TN N-waste dump: ‘We were lied to’ rallying cry

‘We were lied to’ rallying cry on The Murfreesboro Post

‘We were lied to’ rallying cry
By Michelle Willard, Post staff writer – July 17, 2007. 9:15 PM

“We were lied to,” was the rallying cry at Tuesday night’s Solid Waste Advisory Committee meeting in Murfreesboro.

More than 200 concerned Rutherford County citizens attended the meeting, where public comment was taken concerning the low-level radioactive waste dumped at Middle Point landfill.

“The public has lost trust with 20 years of dumping and not being told about it,” State Sen. Jim Tracy said.

The General Assembly passed legislation last month that placed a moratorium on the program at Middle Point and requested a study of its possible impact. The State Solid Waste Advisory Committee was charged with conducting the study and making recommendations.

Tennessee Department of Environment and Conservation finally provided information regarding the Bulk Survey for Release (BSFR) program and risks of exposure to low-level radioactive waste to the gathered public.

The public was not assured by the belated effort.

The secrecy surrounding BSFR and Middle Point were foremost in comments presented at the meeting.

Grant Kelley, a member of the Regional Solid Waste Advisory Committee overseeing Rutherford and adjacent counties, summed it up best.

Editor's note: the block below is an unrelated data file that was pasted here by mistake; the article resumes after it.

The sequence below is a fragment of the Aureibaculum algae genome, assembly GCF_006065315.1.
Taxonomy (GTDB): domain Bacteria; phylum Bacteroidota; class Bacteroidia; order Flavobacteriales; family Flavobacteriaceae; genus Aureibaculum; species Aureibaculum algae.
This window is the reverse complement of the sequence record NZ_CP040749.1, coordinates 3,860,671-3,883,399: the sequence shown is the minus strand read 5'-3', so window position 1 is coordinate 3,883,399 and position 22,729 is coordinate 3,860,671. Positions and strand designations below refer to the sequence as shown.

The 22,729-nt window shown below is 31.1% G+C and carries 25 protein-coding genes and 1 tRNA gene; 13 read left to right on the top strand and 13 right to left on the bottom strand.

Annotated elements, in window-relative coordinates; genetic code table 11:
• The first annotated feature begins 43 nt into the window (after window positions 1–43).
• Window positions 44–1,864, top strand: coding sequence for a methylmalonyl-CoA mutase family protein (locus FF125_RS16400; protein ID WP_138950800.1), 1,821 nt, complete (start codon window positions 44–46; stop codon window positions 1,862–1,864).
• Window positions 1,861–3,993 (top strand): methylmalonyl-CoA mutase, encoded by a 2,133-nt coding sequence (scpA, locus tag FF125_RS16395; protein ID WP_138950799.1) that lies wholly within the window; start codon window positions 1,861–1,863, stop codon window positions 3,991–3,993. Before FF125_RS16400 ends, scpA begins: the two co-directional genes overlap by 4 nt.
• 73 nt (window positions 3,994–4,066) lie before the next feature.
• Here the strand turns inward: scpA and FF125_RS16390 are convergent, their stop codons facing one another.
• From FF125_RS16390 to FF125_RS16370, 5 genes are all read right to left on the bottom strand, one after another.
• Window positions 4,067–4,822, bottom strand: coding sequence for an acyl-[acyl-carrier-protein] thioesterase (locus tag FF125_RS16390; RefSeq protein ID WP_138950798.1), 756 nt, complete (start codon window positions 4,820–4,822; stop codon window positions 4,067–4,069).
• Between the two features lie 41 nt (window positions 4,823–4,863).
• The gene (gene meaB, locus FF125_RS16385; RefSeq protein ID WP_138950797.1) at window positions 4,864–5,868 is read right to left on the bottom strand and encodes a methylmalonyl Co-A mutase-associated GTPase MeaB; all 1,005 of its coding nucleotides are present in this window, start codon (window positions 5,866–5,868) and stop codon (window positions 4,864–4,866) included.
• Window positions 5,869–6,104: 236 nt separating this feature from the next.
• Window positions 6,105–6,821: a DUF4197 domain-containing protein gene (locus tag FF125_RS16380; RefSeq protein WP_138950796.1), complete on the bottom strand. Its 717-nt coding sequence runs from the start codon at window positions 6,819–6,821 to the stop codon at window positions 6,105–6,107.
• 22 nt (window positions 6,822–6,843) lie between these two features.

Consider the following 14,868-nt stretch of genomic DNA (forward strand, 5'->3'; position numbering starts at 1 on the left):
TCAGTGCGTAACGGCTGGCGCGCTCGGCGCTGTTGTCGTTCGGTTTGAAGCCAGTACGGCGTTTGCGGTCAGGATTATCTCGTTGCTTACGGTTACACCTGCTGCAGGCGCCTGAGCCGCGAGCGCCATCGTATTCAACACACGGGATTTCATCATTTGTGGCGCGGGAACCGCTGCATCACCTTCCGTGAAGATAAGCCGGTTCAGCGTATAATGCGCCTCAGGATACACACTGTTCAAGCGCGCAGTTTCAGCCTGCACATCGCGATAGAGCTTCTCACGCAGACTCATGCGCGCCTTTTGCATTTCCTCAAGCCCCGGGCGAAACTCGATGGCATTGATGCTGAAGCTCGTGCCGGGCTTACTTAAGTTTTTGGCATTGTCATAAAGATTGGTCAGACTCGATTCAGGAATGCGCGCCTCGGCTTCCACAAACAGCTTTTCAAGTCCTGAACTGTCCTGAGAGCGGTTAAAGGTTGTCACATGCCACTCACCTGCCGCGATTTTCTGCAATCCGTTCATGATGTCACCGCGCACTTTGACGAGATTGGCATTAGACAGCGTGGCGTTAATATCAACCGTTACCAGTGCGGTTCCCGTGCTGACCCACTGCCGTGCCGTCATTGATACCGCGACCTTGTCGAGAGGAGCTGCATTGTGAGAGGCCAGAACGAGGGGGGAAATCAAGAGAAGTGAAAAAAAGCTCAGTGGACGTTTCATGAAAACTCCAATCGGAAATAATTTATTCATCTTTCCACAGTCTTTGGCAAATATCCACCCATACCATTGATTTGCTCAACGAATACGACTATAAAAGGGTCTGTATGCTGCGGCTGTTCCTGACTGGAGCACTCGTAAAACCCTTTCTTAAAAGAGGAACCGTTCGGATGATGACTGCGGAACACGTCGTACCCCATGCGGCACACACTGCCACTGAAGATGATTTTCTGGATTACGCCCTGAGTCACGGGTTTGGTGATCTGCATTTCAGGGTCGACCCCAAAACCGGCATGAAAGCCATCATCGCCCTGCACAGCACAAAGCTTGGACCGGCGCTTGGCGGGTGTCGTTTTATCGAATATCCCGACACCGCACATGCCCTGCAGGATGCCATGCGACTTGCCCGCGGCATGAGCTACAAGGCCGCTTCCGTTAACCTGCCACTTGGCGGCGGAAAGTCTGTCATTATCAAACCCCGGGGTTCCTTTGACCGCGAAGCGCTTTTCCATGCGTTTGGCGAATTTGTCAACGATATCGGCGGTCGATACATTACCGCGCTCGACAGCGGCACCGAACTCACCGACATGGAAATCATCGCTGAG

“We have had numerous meetings in every county where we’ve asked about hazardous and nuclear waste. Never did anyone say that it was coming in. Somebody lied to us,” Kelley said. “They obviously lied to our questions.”

With the secrecy surrounding the program, those who spoke at the meeting were mistrustful of any information given by TDEC.

“This is something that is affecting all of Rutherford County,” said Gwen Hallquist, environmental chemist and member of Citizens to End Nuclear Dumping in Tennessee (ENDIT).

“I don’t know and neither do they. No one knows what level (of radiation exposure) is safe,” Hallquist said.

Other comments concerned what exactly is Middle Point accepting under this program and where is it coming from? If it’s so safe why don’t other states keep it, instead of sending it to Tennessee?

Anita Tittsworth, who described herself as a concerned grandmother, was concerned with the growth of Rutherford County and the effect of radiation on MTSU’s student population.

“Most of us are here because we don’t trust government regulation or big business,” she explained.

Her observation proved true in a majority of the comments with very few in support of the program.

Most pleaded with the committee to use “common sense” and end the program.

Others stated more practical concerns, like what happens when a truck carrying low-level radioactive waste crashes in Rutherford County and how safe is the Stones River, which runs next to the landfill and supplies most of Rutherford County’s water.

The committee didn’t respond to any questions posed. However, they will consider the public’s grievances while making recommendations on the program.

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